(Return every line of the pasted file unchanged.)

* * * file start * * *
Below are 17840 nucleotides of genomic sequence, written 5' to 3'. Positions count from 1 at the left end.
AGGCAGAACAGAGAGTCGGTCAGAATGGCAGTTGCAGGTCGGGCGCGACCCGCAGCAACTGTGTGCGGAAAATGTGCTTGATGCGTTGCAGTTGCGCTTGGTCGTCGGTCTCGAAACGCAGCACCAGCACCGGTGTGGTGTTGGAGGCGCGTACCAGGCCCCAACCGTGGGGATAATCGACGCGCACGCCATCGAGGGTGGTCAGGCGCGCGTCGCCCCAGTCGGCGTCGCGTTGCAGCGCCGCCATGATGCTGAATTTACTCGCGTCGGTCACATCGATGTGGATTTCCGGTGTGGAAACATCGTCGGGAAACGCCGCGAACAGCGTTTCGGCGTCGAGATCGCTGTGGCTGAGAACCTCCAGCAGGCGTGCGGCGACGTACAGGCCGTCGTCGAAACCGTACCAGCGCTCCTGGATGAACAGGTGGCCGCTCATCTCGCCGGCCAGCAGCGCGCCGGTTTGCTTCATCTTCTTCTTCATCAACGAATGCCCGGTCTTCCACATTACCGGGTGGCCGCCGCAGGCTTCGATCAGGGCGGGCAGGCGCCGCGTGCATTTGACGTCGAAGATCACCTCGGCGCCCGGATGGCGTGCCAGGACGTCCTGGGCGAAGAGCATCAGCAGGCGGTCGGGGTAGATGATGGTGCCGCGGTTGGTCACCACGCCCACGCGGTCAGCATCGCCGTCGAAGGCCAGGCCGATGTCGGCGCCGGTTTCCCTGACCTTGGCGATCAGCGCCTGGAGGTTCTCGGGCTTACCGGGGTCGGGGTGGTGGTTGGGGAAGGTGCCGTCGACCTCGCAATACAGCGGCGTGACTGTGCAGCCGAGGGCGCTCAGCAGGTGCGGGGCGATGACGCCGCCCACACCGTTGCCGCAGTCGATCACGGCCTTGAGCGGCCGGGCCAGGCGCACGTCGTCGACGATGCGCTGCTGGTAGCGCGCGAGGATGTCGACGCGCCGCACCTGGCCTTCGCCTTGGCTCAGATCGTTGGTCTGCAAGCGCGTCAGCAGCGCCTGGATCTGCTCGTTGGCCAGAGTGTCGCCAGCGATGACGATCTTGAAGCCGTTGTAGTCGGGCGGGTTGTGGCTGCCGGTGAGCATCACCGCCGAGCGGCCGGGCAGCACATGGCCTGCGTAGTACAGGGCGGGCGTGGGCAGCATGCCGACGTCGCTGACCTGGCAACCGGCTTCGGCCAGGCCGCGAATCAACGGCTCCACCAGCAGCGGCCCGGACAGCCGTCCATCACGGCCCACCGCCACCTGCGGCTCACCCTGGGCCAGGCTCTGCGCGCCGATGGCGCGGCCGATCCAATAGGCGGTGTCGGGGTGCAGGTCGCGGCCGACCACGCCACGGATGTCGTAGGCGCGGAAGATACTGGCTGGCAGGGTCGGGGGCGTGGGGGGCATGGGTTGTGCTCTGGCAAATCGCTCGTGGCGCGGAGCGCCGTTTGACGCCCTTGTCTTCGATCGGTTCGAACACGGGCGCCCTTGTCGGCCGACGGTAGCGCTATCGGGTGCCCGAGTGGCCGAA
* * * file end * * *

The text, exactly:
Below are 17840 nucleotides of genomic sequence, written 5' to 3'. Positions count from 1 at the left end.
AGGCAGAACAGAGAGTCGGTCAGAATGGCAGTTGCAGGTCGGGCGCGACCCGCAGCAACTGTGTGCGGAAAATGTGCTTGATGCGTTGCAGTTGCGCTTGGTCGTCGGTCTCGAAACGCAGCACCAGCACCGGTGTGGTGTTGGAGGCGCGTACCAGGCCCCAACCGTGGGGATAATCGACGCGCACGCCATCGAGGGTGGTCAGGCGCGCGTCGCCCCAGTCGGCGTCGCGTTGCAGCGCCGCCATGATGCTGAATTTACTCGCGTCGGTCACATCGATGTGGATTTCCGGTGTGGAAACATCGTCGGGAAACGCCGCGAACAGCGTTTCGGCGTCGAGATCGCTGTGGCTGAGAACCTCCAGCAGGCGTGCGGCGACGTACAGGCCGTCGTCGAAACCGTACCAGCGCTCCTGGATGAACAGGTGGCCGCTCATCTCGCCGGCCAGCAGCGCGCCGGTTTGCTTCATCTTCTTCTTCATCAACGAATGCCCGGTCTTCCACATTACCGGGTGGCCGCCGCAGGCTTCGATCAGGGCGGGCAGGCGCCGCGTGCATTTGACGTCGAAGATCACCTCGGCGCCCGGATGGCGTGCCAGGACGTCCTGGGCGAAGAGCATCAGCAGGCGGTCGGGGTAGATGATGGTGCCGCGGTTGGTCACCACGCCCACGCGGTCAGCATCGCCGTCGAAGGCCAGGCCGATGTCGGCGCCGGTTTCCCTGACCTTGGCGATCAGCGCCTGGAGGTTCTCGGGCTTACCGGGGTCGGGGTGGTGGTTGGGGAAGGTGCCGTCGACCTCGCAATACAGCGGCGTGACTGTGCAGCCGAGGGCGCTCAGCAGGTGCGGGGCGATGACGCCGCCCACACCGTTGCCGCAGTCGATCACGGCCTTGAGCGGCCGGGCCAGGCGCACGTCGTCGACGATGCGCTGCTGGTAGCGCGCGAGGATGTCGACGCGCCGCACCTGGCCTTCGCCTTGGCTCAGATCGTTGGTCTGCAAGCGCGTCAGCAGCGCCTGGATCTGCTCGTTGGCCAGAGTGTCGCCAGCGATGACGATCTTGAAGCCGTTGTAGTCGGGCGGGTTGTGGCTGCCGGTGAGCATCACCGCCGAGCGGCCGGGCAGCACATGGCCTGCGTAGTACAGGGCGGGCGTGGGCAGCATGCCGACGTCGCTGACCTGGCAACCGGCTTCGGCCAGGCCGCGAATCAACGGCTCCACCAGCAGCGGCCCGGACAGCCGTCCATCACGGCCCACCGCCACCTGCGGCTCACCCTGGGCCAGGCTCTGCGCGCCGATGGCGCGGCCGATCCAATAGGCGGTGTCGGGGTGCAGGTCGCGGCCGACCACGCCACGGATGTCGTAGGCGCGGAAGATACTGGCTGGCAGGGTCGGGGGCGTGGGGGGCATGGGTTGTGCTCTGGCAAATCGCTCGTGGCGCGGAGCGCCGTTTGACGCCCTTGTCTTCGATCGGTTCGAACACGGGCGCCCTTGTCGGCCGACGGTAGCGCTATCGGGTGCCCGAGTGGCCGAA